My most memorable Christmas


Everyone has a Christmas they look back on that stands out for a wide variety of reasons or circumstances. The one that has been most special to me over the years happened in my Sophomore year of high school. Lots was going on that year. The summer before, we’d finally moved up from the basement and into the finished upstairs of the house my dad had been working on since I was in 6th grade. Girls came on the scene. Elvis was the rage. I had a job mowing greens at the golf course across the road and I’d gotten my first car.

It was a 1946 Chevy. My dad had driven me to countless used car lots in the area. Times were tough in those days and deals were common but my dad was not opposed to driving a hard bargain. Sometimes to the point it was embarrassing for me. More than once I’d heard him emphatically state “I’ll give you …(sometimes half of what the guy was asking)…. and then turn and head out the door only to hear the guy at the counter at the very last minute before the door was closed say, “Wait a minute.” At that point it was deal making time. When the used car salesman said, “OK, I can go down to fifty bucks.” I couldn’t have been more proud. The price painted on the windshield was $90.00.

The fact that the fire department or the state police didn’t catch up with us on the way home was a miracle. The trail of blue smoke left behind was so thick I could barely see my dad in the rear view mirror driving behind me. “You’ll have to fix that,” he said. So with the money saved I began overhauling my first engine. With a pile of ordered parts on the work bench, a book in one hand and my dad’s tools in the other, I plunged into the unknown. To say I learned a lot that summer was an understatement because I had to do it all a second time. Seems I’d put everything back together much too tight for the engine to even turn over with the starter. Feeler gauges were obviously in my dad’s tool box for a reason.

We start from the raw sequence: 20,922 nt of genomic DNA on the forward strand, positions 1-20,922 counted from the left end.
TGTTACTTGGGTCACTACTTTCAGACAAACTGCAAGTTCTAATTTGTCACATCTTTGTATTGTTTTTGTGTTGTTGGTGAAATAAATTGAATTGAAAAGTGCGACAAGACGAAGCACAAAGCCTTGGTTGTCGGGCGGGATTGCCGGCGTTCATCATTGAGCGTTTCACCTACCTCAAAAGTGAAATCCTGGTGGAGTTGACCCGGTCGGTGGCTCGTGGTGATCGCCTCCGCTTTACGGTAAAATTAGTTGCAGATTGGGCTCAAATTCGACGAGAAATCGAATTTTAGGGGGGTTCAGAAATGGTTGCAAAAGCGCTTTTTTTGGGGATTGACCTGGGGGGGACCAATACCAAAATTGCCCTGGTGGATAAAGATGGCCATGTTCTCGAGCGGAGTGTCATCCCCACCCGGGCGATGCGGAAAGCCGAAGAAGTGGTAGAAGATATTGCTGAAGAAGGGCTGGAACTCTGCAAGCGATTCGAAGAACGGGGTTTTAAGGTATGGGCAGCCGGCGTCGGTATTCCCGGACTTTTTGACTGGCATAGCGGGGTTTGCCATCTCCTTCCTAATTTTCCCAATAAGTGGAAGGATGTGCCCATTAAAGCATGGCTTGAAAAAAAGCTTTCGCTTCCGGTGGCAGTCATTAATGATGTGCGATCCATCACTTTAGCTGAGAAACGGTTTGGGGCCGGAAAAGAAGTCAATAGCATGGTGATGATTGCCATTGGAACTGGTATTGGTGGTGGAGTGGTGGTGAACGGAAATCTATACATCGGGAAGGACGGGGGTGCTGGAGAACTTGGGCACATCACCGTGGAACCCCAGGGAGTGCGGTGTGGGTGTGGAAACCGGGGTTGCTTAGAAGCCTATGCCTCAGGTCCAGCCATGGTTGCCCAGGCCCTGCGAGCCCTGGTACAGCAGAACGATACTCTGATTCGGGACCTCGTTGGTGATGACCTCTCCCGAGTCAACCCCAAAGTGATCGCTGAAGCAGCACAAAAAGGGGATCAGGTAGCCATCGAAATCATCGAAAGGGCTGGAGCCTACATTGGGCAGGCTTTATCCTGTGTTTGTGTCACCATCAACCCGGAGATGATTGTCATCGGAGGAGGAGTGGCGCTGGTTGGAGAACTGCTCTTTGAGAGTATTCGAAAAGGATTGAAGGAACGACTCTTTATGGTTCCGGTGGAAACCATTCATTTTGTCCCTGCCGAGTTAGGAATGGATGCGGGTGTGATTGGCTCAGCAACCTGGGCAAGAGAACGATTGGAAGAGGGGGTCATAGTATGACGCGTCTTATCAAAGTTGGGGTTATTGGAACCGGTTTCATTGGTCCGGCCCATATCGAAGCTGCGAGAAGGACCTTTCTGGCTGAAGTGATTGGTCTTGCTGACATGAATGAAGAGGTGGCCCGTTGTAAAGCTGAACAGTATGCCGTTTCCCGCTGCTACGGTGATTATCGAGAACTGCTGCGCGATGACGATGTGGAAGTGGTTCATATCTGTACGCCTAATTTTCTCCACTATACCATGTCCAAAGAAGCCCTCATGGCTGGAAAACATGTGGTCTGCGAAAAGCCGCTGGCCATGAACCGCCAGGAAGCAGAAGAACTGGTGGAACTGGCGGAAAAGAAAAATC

A car to a sixteen year old was like having wings. With two dollars in your pocket you could put in a dollar’s worth of gas, take a girl to a movie and still have enough left for a soda afterwards. More than once, 50 cents was all my friends and I could afford for the gas when we went “cruising” for girls. It also got me to some new hunting areas as well. My dad had hunting and fishing well engrained in me by that time in my life. He’d let me take a week off from school in the Spring to go trout fishing with him and a week in the Fall to go deer hunting. When I finally decided to apply for college a few years later, one of my teachers actually asked me how I was going to be able to take enough time off from my hunting and fishing to spend 4 whole years in college? Needless to say, visiting bait and sporting goods shops and drooling over the new equipment displayed in all the isles was something we did regularly. The new Mitchell Garcia 300 reel came out that year and my dad fondled them at every chance he got. But, who could afford $30 for a fishing reel even if the rod came with it?

So when Christmas finally came around that year, pennies counted. My mom was big on Christmas. Plum puddings were made well in advance and the decorations were up. Cookies, pies and candies were her specialities plus presents. She’d always managed to squirrel away enough grocery money for presents. My sister and I bought what gifts we could. She from her allowance and me from my greens mowing. Socks or a tie for dad or sometimes a fishing lure. Always something nice we thought mom would like and something for each other as well. The brightly wrapped presents that year were already under the tree as Christmas Eve day approached. “Mom, do you think we could get dad that fishing pole and reel he’s been wanting?” When she heard the price she cringed. “How can we afford that?” “Well, I’ve got a little money from this summer. If I had a couple more dollars, I could still drive up to the sport shop and get it back here before dad comes home from work.” Hesitantly, she went to her purse and dug out a few dollars. I was in the Chevy and on my way almost immediately. $30 and some tax later I was speeding for home. The unwrapped Mitchell Garcia 300 reel with its accompanying rod had gotten stuffed behind the couch just as dad walked in the door that afternoon.